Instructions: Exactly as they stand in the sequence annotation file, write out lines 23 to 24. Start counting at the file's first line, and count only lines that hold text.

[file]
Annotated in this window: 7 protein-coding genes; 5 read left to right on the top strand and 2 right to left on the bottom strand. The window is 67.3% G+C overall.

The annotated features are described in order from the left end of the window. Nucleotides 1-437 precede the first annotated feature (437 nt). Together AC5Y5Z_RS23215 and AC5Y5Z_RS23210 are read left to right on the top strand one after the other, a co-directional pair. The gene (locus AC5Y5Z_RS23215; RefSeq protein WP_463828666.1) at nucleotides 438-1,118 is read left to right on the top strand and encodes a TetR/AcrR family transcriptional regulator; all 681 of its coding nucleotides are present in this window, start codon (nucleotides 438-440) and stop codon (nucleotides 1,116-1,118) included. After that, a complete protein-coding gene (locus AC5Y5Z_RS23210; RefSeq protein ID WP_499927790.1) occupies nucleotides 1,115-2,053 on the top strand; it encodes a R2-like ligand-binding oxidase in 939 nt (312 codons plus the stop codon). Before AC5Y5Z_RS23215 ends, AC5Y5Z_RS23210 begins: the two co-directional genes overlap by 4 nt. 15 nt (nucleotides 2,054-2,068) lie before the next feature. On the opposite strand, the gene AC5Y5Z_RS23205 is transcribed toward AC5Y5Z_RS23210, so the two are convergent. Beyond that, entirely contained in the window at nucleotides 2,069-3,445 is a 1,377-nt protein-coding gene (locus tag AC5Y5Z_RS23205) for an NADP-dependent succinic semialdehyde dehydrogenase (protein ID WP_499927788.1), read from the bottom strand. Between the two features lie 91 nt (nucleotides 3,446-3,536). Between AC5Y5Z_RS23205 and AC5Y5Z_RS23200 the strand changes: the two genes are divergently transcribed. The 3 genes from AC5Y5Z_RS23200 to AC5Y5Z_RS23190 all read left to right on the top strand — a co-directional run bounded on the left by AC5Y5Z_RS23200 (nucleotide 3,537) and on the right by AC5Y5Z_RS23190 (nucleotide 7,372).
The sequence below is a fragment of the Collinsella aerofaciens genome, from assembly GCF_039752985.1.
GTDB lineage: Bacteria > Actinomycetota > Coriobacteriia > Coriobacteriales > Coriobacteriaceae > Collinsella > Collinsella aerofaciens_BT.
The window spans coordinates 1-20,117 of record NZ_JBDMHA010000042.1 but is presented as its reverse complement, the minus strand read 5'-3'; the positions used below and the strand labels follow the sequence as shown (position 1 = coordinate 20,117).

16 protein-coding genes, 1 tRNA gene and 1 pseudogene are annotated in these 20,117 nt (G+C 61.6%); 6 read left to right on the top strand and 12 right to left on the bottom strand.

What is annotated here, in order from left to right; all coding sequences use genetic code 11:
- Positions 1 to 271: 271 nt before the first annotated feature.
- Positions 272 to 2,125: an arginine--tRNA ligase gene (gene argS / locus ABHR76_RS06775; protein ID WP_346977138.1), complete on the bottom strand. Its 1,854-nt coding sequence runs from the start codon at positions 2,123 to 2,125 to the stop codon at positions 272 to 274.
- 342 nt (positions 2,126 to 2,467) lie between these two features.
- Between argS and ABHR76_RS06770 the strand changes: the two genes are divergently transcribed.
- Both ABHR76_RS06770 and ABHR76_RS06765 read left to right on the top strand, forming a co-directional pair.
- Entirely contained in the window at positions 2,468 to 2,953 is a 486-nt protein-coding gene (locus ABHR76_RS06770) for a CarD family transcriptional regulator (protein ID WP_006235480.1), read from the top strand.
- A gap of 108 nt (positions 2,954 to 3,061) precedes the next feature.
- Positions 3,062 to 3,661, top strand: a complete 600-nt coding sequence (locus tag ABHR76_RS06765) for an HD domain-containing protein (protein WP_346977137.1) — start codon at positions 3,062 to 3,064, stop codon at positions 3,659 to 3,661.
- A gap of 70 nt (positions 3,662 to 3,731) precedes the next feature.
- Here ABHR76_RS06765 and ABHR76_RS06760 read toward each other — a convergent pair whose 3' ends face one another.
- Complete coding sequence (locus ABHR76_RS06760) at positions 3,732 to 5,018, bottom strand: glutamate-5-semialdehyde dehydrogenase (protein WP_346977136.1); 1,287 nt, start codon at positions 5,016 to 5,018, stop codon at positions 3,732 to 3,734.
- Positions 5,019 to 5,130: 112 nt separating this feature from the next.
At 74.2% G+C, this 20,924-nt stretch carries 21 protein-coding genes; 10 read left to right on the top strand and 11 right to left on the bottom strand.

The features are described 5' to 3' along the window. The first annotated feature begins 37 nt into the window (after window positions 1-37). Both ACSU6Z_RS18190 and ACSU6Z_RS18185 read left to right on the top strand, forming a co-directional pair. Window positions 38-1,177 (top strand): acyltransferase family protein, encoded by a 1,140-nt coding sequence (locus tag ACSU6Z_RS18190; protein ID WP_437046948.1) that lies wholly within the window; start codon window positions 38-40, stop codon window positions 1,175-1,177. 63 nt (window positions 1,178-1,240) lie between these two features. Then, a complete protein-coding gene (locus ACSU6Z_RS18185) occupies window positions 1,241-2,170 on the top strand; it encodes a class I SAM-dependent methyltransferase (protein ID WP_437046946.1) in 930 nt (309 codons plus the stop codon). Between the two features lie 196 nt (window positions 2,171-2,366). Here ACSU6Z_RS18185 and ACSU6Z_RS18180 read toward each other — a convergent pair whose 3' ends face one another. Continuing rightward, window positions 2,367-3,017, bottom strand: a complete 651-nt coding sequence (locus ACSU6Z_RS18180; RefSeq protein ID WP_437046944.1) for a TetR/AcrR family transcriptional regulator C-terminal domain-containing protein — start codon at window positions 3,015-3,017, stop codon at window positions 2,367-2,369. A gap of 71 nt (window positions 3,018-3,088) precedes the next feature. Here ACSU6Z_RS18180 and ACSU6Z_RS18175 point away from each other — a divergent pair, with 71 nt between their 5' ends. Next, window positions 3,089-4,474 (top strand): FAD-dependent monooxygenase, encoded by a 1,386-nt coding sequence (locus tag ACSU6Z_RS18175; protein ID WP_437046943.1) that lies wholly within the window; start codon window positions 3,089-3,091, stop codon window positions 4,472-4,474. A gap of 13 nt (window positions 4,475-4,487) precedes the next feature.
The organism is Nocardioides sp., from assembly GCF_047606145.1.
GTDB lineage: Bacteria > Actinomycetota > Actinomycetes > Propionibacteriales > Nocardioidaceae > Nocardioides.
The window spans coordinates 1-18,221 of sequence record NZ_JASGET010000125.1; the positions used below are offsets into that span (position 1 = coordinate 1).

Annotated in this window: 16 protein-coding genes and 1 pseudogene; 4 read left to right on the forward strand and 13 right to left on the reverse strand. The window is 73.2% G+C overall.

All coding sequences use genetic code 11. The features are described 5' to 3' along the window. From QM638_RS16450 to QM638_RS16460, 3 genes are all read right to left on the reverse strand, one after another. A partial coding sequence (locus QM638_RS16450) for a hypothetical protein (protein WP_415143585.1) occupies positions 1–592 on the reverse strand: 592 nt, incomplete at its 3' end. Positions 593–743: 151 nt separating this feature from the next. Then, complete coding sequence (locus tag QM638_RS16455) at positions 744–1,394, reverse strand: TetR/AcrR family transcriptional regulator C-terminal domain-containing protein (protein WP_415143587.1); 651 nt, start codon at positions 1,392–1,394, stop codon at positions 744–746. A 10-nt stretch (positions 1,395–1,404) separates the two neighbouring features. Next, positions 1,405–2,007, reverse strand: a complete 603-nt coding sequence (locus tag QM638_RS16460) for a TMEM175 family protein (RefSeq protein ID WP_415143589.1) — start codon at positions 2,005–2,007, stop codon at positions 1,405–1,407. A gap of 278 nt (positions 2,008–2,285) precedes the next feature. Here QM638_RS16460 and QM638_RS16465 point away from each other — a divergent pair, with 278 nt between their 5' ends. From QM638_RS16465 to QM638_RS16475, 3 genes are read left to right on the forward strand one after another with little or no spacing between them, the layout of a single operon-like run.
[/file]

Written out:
GTDB lineage: Bacteria > Actinomycetota > Actinomycetes > Propionibacteriales > Nocardioidaceae > Nocardioides.
The window spans coordinates 1-18,221 of sequence record NZ_JASGET010000125.1; the positions used below are offsets into that span (position 1 = coordinate 1).